Point one: Baz reckons that “Indie” games are entirely a subset of “Trad” games, and that it’s possible for a “Trad” game to emulate “Indie” but not the other way around (at least, not with the same flexibility — you can certainly write a storygame as a pastiche on some specific part of trad gaming).
Point two: Josh’s taxonomy of Indie games has three degrees of freedom:
- How the game distributes / subverts the GM role (no GM, shared GM duties, GM authority subordinate to players, etc.)
- Similarly distributing / subverting the player role (less than or more than one PC per player)
- Story output by design (Story Games)
Point three: the player and GM roles discussion also calls to mind the different stances of GNS theory — a game that alters the relationship between GM, players and characters must influence those somehow.
With these in mind I’ve been thinking of games I’ve played that were entirely traditional, but still subverted those roles. These examples spring to mind:
Ars Magica’s (and Vampire’s?) Troupe-Style Play
I never properly played Ars Magica, but I played a lot of Vampire and I believe the suggestion for playing Troupe Style is in one of of the 1e books.
There are two modes here: the Troupe System involves different GMs having a domain and taking responsibility when the game enters that domain. For this domain-based play you need to identify the boundaries you’ve crossed, and you need to negotiate between players to stop and start as the GM hat is passed around (social contract). The Troupe Style Play is much simpler with just multiple PCs per player (in Ars Magica that would be one adventuring wizard at a time with a mundane retinue).
Wraith’s Shadow players
Wraith involves another player (or the GM) playing the “Shadow” of each PC’s Wraith. I think the rulebook recommends that players pair up so John plays Anna’s PC’s Shadow, etc. and really gets to know their dark side. I’ve also seen this done with a dedicated GM for each Shadow (the GM in question walked around the table and whispered the shadow’s insecurities in each players ear throughout the game), which will work in bringing players into a game of Wraith and avoid having to grok the role of shadow players — but I think getting players to play shadows sounds a lot more fun.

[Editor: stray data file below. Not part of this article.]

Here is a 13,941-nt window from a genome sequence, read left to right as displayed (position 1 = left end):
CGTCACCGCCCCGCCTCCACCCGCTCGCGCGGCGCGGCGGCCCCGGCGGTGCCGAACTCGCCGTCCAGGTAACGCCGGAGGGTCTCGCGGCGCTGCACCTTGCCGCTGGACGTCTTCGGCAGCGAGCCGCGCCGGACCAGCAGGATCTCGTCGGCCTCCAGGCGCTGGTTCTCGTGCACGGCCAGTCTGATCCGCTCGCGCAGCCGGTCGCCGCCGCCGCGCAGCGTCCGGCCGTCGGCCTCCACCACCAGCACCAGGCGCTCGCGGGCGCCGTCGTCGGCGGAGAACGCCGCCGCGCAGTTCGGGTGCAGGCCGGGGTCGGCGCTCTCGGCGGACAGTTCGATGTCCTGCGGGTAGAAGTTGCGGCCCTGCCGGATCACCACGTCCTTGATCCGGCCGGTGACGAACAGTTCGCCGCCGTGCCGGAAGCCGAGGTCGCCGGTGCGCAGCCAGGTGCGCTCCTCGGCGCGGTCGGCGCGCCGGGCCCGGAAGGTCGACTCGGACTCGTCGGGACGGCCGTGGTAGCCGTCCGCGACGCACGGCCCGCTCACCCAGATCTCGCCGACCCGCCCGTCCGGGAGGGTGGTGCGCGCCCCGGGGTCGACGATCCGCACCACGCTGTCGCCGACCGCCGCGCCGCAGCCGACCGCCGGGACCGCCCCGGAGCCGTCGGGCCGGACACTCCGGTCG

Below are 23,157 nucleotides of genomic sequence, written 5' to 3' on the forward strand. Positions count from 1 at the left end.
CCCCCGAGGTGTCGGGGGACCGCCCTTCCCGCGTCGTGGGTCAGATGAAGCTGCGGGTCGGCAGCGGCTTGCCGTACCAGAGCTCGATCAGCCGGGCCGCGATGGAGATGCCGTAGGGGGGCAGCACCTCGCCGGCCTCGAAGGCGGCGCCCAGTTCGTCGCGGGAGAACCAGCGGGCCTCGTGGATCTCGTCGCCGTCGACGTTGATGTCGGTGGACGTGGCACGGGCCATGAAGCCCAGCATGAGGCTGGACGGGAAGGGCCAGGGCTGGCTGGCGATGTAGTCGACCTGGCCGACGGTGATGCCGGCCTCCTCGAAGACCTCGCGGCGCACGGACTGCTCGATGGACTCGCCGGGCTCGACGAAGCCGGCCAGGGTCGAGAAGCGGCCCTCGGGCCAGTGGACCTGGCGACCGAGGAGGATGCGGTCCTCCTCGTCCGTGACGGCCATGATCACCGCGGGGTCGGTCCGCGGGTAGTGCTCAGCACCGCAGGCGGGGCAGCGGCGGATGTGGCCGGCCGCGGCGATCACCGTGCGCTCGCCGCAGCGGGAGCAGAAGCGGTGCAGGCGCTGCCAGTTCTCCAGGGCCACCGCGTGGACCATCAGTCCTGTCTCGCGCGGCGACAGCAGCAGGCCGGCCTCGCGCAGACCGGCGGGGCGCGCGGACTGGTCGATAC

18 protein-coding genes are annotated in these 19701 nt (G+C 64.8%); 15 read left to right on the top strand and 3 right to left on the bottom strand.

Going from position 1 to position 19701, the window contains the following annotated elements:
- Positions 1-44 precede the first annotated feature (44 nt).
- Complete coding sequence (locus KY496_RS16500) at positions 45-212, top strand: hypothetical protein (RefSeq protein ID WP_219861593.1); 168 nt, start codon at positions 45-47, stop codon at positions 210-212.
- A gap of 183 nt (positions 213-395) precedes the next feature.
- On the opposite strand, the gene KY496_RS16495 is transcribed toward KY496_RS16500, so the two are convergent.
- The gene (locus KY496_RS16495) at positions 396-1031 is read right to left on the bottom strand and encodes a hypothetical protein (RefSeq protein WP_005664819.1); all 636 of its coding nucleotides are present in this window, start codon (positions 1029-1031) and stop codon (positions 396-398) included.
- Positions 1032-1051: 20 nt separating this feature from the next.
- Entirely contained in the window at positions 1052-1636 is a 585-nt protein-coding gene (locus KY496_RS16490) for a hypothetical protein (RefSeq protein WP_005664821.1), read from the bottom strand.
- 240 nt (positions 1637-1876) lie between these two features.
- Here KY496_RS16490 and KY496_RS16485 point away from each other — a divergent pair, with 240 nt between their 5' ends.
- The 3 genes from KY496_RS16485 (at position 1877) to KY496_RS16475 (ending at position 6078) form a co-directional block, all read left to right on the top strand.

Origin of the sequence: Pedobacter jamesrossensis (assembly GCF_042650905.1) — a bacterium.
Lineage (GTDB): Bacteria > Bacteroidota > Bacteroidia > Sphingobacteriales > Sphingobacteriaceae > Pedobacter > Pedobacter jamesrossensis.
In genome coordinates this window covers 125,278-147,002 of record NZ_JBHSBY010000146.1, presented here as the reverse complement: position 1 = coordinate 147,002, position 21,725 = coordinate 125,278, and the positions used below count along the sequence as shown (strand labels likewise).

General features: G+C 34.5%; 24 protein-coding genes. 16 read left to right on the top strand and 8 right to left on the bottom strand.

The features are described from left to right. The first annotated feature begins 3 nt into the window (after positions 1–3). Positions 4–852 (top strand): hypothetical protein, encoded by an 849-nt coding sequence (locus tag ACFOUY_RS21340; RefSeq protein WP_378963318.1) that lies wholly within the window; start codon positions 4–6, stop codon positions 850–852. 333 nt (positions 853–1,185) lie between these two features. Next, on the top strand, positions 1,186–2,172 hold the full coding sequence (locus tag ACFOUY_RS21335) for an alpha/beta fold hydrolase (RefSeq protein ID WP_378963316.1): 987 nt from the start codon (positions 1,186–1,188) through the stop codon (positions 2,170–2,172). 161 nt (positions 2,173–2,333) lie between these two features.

Rotating GM for the Eternal Champion; Alas Vegas
I played a game based on the meeting of four Moorcockian Eternal Champion types where the GM role was rotated through four sessions; it worked extremely well as each GM’s session took on the personality of their (absent) character. It was still very traditional — we used GURPS to run it.
This is also how Alas Vegas should work (cough when I get my copy cough). Each player takes the GM mantle for one act; and the other players aren’t supposed to know the contents of the act you’re running. It will be interesting to see what replay value Alas Vegas has; unlike other Kickstarters I’ve backed the pre-read really is half finished and I suspect no functional game can be had until the finished product is in my hands. That game relies on keeping all players ignorant of some of the text. It’s the antithesis of Fiasco (and other story games) where the story progression is entirely transparent.
So the interesting comparison between Alas Vegas and our Eternal Champions game is that the former worked because we assumed a level of trust between the players and GM. Does James Wallis assume the same level of trust? Once again this isn’t a stance issue, it’s a social contract issue. In fact, for all three of these examples I’m wondering if the issue of stance really matters.